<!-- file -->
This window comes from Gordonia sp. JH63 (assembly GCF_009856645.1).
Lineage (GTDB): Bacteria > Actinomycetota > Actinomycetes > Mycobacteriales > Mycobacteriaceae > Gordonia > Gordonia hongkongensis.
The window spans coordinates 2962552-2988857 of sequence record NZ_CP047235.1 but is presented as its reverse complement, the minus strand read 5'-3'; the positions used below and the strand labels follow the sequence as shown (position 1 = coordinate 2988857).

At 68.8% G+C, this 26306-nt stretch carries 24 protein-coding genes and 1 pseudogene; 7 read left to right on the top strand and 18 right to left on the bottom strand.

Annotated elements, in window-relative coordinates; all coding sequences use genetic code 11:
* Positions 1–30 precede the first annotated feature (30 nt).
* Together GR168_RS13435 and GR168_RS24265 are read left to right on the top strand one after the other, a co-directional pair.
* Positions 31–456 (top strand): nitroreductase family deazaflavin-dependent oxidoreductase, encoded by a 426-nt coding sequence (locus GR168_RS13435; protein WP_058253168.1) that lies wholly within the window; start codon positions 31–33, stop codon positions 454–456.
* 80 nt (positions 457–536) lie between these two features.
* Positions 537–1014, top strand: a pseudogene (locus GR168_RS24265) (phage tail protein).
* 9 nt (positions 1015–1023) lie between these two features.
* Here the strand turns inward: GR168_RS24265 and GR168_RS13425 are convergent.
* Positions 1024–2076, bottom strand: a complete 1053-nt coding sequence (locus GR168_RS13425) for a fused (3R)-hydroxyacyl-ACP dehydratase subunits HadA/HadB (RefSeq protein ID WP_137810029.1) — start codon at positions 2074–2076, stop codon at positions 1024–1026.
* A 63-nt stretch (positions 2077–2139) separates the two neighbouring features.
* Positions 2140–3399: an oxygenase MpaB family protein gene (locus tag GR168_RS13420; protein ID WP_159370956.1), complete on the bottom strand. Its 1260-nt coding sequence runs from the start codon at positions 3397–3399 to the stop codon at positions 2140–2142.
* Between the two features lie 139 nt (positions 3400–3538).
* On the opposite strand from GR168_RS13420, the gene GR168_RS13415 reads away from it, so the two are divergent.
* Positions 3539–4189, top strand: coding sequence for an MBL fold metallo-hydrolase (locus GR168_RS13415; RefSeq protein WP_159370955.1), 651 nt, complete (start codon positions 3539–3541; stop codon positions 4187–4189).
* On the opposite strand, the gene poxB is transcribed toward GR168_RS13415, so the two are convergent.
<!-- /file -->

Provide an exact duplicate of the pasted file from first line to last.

This window comes from Gordonia sp. JH63 (assembly GCF_009856645.1).
Lineage (GTDB): Bacteria > Actinomycetota > Actinomycetes > Mycobacteriales > Mycobacteriaceae > Gordonia > Gordonia hongkongensis.
The window spans coordinates 2962552-2988857 of sequence record NZ_CP047235.1 but is presented as its reverse complement, the minus strand read 5'-3'; the positions used below and the strand labels follow the sequence as shown (position 1 = coordinate 2988857).

At 68.8% G+C, this 26306-nt stretch carries 24 protein-coding genes and 1 pseudogene; 7 read left to right on the top strand and 18 right to left on the bottom strand.

Annotated elements, in window-relative coordinates; all coding sequences use genetic code 11:
* Positions 1–30 precede the first annotated feature (30 nt).
* Together GR168_RS13435 and GR168_RS24265 are read left to right on the top strand one after the other, a co-directional pair.
* Positions 31–456 (top strand): nitroreductase family deazaflavin-dependent oxidoreductase, encoded by a 426-nt coding sequence (locus GR168_RS13435; protein WP_058253168.1) that lies wholly within the window; start codon positions 31–33, stop codon positions 454–456.
* 80 nt (positions 457–536) lie between these two features.
* Positions 537–1014, top strand: a pseudogene (locus GR168_RS24265) (phage tail protein).
* 9 nt (positions 1015–1023) lie between these two features.
* Here the strand turns inward: GR168_RS24265 and GR168_RS13425 are convergent.
* Positions 1024–2076, bottom strand: a complete 1053-nt coding sequence (locus GR168_RS13425) for a fused (3R)-hydroxyacyl-ACP dehydratase subunits HadA/HadB (RefSeq protein ID WP_137810029.1) — start codon at positions 2074–2076, stop codon at positions 1024–1026.
* A 63-nt stretch (positions 2077–2139) separates the two neighbouring features.
* Positions 2140–3399: an oxygenase MpaB family protein gene (locus tag GR168_RS13420; protein ID WP_159370956.1), complete on the bottom strand. Its 1260-nt coding sequence runs from the start codon at positions 3397–3399 to the stop codon at positions 2140–2142.
* Between the two features lie 139 nt (positions 3400–3538).
* On the opposite strand from GR168_RS13420, the gene GR168_RS13415 reads away from it, so the two are divergent.
* Positions 3539–4189, top strand: coding sequence for an MBL fold metallo-hydrolase (locus GR168_RS13415; RefSeq protein WP_159370955.1), 651 nt, complete (start codon positions 3539–3541; stop codon positions 4187–4189).
* On the opposite strand, the gene poxB is transcribed toward GR168_RS13415, so the two are convergent.